Because I don’t think President Obama is only going to make two nominations to the highest court.

    • wicked

      How long? Maybe enough to get at least one Obama nominee in there, but that is only six months from now. When are the old dudes retiring? I don’t keep notes on this, because I’d lose them before anything happened.

      Does the Nebraska law come to a screaching halt if taken to higher courts?

      The crazies are taking the country over, little by little. I want to move to a blue state that hopefully will stay blue, at least until I’m dead and gone. Between Oklahoma’s new “militia” b.s. and Nebraska’s abortion b.s., I really don’t like being in the middle of any of it.

      • indypendent

        Stevens has said he wants to retire when the new court gets seated – that’s in October, correct?

        So, if Obama’s nominees are shot down one by one and there is no one by October – what happens then?

        Has there ever been a Supreme Court with one Justice missing?

    • indypendent

      Haven’t heard about the abortion issue but just read on HuffingtonPost the health care reform repeal bill is being put on the fast-track.

      Whatever that means.

      Hell, let them put it on fast track and have their decision come out right before presidential campaigning starts or right before election time in 2012.

      After all, Mitt Romney won the straw poll for the GOP’s nominee choice and Romney should know the health care reform bill that passed because it is alot like the one that he passed in Massachussetts.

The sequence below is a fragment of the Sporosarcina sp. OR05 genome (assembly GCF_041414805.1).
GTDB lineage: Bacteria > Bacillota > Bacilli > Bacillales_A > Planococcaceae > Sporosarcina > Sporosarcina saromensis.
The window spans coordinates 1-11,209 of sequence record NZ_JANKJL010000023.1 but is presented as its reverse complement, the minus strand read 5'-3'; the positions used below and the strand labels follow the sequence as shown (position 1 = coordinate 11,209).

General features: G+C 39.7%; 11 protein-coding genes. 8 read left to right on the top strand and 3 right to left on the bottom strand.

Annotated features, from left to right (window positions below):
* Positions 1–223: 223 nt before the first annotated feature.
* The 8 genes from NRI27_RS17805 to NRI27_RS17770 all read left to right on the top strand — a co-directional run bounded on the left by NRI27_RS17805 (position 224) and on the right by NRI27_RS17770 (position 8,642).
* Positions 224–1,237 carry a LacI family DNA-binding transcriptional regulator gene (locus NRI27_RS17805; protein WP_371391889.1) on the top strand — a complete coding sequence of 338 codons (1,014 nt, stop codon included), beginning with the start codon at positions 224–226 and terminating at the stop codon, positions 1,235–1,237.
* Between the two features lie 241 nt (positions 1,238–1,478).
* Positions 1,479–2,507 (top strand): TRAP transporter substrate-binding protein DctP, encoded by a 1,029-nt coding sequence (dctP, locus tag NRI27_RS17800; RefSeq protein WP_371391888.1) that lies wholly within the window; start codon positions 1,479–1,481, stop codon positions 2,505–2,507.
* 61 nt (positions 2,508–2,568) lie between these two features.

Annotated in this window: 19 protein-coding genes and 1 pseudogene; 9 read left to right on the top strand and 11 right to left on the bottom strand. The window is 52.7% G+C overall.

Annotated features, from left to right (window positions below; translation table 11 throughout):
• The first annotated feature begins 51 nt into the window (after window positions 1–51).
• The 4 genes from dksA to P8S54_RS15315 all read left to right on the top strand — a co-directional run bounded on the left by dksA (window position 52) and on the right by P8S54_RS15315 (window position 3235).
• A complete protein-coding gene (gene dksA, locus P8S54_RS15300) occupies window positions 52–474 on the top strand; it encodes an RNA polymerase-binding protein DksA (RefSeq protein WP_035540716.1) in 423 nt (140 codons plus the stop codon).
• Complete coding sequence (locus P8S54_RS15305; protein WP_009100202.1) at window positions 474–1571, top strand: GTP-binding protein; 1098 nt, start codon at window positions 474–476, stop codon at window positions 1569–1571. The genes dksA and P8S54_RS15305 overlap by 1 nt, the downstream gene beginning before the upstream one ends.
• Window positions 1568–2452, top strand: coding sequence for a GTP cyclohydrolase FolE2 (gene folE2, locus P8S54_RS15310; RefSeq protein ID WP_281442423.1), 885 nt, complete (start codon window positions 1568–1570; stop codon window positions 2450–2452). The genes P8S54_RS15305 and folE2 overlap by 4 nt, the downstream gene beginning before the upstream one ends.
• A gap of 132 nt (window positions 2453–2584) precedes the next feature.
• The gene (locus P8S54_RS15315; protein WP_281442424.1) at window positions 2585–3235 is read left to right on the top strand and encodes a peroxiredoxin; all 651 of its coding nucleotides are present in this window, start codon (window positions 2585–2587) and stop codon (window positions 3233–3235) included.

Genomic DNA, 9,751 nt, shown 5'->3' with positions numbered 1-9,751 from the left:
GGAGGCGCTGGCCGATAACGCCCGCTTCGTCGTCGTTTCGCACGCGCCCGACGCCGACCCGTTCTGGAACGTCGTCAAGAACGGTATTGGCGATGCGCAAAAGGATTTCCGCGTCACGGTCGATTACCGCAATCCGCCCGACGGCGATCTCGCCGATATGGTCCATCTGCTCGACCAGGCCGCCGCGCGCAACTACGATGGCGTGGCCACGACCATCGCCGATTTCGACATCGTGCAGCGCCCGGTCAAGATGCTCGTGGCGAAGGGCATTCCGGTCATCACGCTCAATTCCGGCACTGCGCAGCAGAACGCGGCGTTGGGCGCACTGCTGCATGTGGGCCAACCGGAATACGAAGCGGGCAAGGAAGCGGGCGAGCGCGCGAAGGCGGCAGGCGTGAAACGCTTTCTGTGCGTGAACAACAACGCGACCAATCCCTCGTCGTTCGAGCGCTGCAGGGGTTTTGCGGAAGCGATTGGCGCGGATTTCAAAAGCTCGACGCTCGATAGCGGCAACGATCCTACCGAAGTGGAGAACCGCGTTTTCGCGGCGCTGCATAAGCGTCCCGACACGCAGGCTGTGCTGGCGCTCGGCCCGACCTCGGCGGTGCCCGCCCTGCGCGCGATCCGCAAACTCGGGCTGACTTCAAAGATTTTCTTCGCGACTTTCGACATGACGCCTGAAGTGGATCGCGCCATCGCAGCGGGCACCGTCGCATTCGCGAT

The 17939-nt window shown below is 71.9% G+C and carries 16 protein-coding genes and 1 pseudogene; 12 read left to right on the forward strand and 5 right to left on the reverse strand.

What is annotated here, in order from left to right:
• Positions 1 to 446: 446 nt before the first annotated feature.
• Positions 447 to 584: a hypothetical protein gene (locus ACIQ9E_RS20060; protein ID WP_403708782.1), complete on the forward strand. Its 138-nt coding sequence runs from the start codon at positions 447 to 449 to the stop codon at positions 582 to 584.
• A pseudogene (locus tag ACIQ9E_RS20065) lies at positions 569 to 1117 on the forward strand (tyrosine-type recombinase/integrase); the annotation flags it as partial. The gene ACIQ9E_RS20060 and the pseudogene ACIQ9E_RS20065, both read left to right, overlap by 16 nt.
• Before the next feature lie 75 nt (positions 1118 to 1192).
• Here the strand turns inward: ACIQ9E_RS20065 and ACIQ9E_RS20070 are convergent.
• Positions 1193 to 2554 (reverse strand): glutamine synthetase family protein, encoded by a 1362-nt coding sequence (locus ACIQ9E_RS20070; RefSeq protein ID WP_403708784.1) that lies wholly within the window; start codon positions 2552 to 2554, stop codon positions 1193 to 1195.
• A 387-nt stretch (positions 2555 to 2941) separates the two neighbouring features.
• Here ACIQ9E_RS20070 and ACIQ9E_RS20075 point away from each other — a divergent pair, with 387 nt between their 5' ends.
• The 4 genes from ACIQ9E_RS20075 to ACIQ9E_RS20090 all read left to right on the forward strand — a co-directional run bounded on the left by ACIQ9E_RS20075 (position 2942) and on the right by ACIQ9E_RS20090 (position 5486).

And with Republicans trying to use the repeal of mandated health care as their rallying cry while running Mitt Romney, the original mandated health care supporter (even Sen. Scrott Brown voted for that mandate when was in the MA legislature) – the Democrats could not buy the publicity that will come from that fact alone. Just think of all the television ads, the old videos that will be brought up and played over and over and over again.

      Republicans have this God-given talent to paint themselves into corners – don’t they?

  8. wicked

    Do they seriously think they can keep this bill/law based on the pain issue? The Supreme Court wouldn’t even touch the “first breath” question.

    While something can be proven to react to something that can cause pain, that doesn’t mean pain is felt.

    And if they argue with that, what about the pain of a phantom limb?

  9. Not to mention that the subject of pain isn’t a Constitutional one. Wonder how they’ll word their ‘expert’ opinions as scientists / doctors…? They’ll just have to make their own precedent, certainly won’t be the first time!

  10. wicked

    What about the trauma and possible pain of birth? Or giving birth, for that matter.

    Let men become pregnant and give birth after nine months, then they can consider making these decisions. Let them carry a fetus that is certain not to survive, possibly even before birth, then they can consider making these decisions.

    And for the women in on this? They should all have penile implants.

  11. tosmarttobegop

    It is something that is not libel to happen in the foreseeable future, but the question answered will put an end to most of the debate.

    When Life is life and when does a fetus become so human that an abortion is murder?

    Though I have seen the issue of feeling pain brought up before, this is the first time it has been put into law.
    That I am aware of, most states have the standard of 22 week is the cut off point for a late term abortion.
    20 weeks, does that extra two week make that much of a difference as to how much a fetus feels over 22 weeks?